Another Lethal Virus Ravages the United States
By Beatrice Hernandez, OSF—Wheaton Franciscan JPIC Coordinator
In the midst of the COVID-19 pandemic, we in the United States are facing an even more deadly virus that threatens all of us—the insidious and lethal virus of racism.
As of June 1, 2020, COVID-19 has already claimed 107,000 lives in the US, with over 1.8 million confirmed cases country-wide. Black, brown, and native American communities have been the hardest hit due to racial disparities in dangerous work environments, access to adequate housing, nutrition and healthcare. These disparities are not accidental but are the result of over 400 years of racism against these very same communities of color. The COVID-19 crisis brought to the consciousness of every American just how costly, in terms of human life, racism can be. It was during this devastating pandemic that violence in the United States erupted again in an all too familiar way.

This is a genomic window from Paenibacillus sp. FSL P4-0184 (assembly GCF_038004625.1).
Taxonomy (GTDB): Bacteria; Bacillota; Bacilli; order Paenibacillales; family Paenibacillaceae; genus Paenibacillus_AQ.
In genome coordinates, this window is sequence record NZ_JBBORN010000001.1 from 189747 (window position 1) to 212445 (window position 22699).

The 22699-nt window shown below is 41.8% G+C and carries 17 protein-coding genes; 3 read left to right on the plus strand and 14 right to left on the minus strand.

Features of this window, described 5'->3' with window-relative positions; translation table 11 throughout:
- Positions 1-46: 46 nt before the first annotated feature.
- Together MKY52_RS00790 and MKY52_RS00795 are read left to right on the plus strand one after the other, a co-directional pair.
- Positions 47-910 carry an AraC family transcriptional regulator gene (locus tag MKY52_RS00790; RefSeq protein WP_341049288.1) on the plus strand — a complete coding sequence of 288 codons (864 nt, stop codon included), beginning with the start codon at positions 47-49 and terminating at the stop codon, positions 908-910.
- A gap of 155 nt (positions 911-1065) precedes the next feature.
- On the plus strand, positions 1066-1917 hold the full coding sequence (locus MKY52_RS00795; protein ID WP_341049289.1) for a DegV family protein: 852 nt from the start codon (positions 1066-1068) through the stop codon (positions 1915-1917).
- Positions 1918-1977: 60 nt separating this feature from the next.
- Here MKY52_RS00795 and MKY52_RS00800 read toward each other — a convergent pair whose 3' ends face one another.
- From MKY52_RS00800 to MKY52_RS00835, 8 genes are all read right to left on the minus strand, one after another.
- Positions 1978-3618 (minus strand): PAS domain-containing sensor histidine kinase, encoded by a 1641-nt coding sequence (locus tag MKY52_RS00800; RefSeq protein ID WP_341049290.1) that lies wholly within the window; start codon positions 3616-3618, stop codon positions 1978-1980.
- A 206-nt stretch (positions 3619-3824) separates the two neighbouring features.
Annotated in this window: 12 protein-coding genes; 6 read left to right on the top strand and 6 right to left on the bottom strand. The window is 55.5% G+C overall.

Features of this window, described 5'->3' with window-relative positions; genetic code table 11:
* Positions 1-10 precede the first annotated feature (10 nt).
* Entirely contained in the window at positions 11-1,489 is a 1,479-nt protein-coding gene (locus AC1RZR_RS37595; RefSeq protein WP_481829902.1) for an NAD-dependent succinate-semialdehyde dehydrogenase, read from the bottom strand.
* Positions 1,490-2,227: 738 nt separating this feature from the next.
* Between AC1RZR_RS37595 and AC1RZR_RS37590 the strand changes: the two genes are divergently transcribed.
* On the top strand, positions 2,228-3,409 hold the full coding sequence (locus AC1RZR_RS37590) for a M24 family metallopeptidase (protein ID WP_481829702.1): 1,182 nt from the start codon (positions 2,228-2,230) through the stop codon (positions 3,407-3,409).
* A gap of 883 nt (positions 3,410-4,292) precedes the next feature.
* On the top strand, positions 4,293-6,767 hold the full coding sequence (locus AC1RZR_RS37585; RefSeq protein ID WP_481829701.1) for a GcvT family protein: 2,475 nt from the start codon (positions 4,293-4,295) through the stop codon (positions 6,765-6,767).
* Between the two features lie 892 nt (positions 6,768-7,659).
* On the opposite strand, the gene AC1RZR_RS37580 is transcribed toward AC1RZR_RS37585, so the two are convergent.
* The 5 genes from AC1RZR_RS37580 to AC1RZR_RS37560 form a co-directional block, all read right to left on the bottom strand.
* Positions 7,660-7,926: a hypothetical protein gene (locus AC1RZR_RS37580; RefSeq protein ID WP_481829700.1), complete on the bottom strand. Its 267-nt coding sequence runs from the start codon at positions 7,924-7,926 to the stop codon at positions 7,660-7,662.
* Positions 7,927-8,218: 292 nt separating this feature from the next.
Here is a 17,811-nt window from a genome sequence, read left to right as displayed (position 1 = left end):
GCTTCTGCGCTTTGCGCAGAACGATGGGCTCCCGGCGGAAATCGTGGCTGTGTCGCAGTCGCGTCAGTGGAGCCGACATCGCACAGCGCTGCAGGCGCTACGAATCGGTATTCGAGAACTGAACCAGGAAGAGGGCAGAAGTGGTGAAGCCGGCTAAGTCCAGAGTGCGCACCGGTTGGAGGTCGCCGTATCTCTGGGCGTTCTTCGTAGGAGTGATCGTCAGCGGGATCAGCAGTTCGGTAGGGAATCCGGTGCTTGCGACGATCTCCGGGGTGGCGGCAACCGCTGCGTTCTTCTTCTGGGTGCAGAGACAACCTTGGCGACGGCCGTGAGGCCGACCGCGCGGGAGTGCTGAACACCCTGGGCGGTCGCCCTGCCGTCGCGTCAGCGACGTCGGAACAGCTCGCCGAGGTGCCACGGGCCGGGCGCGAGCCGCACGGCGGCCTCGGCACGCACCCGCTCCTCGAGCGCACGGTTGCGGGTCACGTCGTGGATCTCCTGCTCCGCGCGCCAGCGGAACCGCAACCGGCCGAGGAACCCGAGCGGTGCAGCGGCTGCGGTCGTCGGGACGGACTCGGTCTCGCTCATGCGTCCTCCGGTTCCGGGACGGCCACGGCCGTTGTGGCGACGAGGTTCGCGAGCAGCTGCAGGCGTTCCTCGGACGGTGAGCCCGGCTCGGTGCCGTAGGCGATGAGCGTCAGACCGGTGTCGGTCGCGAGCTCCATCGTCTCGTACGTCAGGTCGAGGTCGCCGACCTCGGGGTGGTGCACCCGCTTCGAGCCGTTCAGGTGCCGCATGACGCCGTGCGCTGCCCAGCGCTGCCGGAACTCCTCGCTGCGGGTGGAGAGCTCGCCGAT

On May 24, 2020, at a little after 8 PM, George Perry Floyd was arrested after being accused of using a counterfeit $20 bill at a market in Minneapolis, Minnesota. Mr. Floyd, while handcuffed and face down on the cement pavement of the street, was murdered by Minneapolis police officers, one of whom pinned Mr. Floyd down with his knee against Floyd’s neck while another officer held down his legs and another compressed his back. While Mr. Floyd pleaded for them to stop, saying “I can’t breathe,” witnesses standing nearby also yelled for the police to stop, saying, “You’re going to kill this man!!” Still, Officer Derek Chauvin kept his knee on the right side of Floyd’s neck for 8 minutes and 46 seconds, including 2 minutes and 53 seconds after Mr. Floyd became unresponsive. A young girl bystander had the courage to film the entire incident with her cell phone in order to document the injustice she was witnessing. This graphic and disturbing video has been shown over and over again on TV and social media, causing untold anguish and pain to all who see it—another black man murdered in broad daylight, before many witnesses by the police. Indeed, the officer at one point looks directly into the camera, his left hand in his pocket, seemingly without a care in the world, while his knee is killing a human being. And he has reason not to fear repercussions for his actions. There have been innumerable episodes of police brutality and extrajudicial police killings of unarmed black men and women in their custody, without convictions, and often without charges even being filed against the perpetrators. Even when video recordings have been used to document these crimes, convictions almost never happen! Not only killings of black men by police, but also by white civilians almost never result in convictions. The shooting of unarmed Trayvon Martin by George Zimmerman on February 26, 2012, simply walking home from a store through a neighborhood where he was visiting relatives, resulted in a not guilty verdict after Zimmerman claimed “self-defense.” More recently, three white men cornered and the shot a black man, Ahmaud Arbery on February 23, 2020, while he was out for a jog near his home. The men claimed they “mistook him” for a suspect in some recent neighborhood break-ins. These men were not even arrested until May and have not yet come to trial. The video of Floyd’s death brings to mind a litany of innocent black lives taken with impunity by police or white civilians: Amadou Diallo, Manuel Loggins Jr, Ronald Madison, Endra James, Sean Bell, Eric Garner, Michael Brown, Alton Sterling, Philando Castile, Samuel DuBose, Freddie Gray, Natasha McKenna, Walter Scott, Michael Brown, Laquan McDonald, Tamir Rice, Yvette Smith, Rekia Boyd, Kendra James, LaTanya Haggerty, Atatiana Koquice Jefferson …. It seems the list never ends.